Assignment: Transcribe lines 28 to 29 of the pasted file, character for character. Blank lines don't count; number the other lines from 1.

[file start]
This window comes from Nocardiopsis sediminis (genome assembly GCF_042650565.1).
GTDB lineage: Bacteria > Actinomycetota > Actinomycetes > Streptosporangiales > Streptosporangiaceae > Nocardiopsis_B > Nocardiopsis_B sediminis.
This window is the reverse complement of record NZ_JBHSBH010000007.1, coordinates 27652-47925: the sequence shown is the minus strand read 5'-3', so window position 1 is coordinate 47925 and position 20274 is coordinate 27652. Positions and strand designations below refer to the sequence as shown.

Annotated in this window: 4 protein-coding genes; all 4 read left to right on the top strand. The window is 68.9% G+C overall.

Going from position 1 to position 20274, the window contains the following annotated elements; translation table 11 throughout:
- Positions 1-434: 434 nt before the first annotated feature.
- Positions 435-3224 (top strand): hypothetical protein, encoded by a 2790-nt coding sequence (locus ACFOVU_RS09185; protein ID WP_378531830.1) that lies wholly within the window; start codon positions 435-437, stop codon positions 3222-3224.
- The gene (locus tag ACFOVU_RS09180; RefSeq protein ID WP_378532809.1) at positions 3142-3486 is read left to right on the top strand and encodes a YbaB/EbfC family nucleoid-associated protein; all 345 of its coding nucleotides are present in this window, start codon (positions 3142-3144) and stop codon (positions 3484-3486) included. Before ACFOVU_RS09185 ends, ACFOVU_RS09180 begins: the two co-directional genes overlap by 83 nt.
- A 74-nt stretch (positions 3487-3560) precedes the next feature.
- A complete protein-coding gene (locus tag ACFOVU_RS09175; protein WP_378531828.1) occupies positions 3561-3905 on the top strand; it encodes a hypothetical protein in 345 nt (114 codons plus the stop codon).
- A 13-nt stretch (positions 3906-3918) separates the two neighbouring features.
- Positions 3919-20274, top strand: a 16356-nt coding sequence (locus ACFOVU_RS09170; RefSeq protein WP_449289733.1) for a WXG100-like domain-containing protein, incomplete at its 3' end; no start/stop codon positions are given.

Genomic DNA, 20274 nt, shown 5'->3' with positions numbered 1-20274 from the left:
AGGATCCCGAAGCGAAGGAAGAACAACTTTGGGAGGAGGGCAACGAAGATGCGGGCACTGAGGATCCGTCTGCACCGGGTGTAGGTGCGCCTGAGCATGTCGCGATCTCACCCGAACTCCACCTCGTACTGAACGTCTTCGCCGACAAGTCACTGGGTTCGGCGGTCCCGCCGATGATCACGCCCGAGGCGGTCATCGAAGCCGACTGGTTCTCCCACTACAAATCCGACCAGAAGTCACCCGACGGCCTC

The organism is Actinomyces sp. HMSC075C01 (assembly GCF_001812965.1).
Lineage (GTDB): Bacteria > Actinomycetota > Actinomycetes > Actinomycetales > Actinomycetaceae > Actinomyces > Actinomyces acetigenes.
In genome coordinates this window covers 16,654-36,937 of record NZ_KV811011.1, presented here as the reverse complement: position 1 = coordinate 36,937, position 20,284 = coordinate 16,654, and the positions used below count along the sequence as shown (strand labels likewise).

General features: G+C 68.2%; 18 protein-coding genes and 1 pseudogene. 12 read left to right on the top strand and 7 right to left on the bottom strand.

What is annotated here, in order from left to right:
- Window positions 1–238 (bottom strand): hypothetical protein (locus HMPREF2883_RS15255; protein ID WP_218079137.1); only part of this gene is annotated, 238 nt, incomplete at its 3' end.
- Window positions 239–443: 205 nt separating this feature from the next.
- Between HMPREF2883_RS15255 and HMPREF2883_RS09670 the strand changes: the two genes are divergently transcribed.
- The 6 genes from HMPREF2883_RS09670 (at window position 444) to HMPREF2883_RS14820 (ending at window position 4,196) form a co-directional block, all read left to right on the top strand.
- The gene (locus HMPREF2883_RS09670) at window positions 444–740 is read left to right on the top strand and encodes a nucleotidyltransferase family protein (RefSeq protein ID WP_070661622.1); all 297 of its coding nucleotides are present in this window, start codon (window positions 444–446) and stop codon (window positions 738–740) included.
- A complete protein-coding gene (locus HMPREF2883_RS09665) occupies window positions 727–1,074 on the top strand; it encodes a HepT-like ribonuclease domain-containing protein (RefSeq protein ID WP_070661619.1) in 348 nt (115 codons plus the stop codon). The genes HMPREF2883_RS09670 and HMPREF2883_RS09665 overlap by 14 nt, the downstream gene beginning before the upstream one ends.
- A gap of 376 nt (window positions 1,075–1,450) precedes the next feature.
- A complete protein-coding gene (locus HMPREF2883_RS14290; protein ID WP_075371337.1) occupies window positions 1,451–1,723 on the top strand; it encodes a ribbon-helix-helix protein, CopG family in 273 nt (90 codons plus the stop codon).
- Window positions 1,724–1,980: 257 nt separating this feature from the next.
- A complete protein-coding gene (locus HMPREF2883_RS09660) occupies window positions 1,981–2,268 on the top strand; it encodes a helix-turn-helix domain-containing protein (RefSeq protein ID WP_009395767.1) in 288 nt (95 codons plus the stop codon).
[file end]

- Window positions 1,724–1,980: 257 nt separating this feature from the next.
- A complete protein-coding gene (locus HMPREF2883_RS09660) occupies window positions 1,981–2,268 on the top strand; it encodes a helix-turn-helix domain-containing protein (RefSeq protein ID WP_009395767.1) in 288 nt (95 codons plus the stop codon).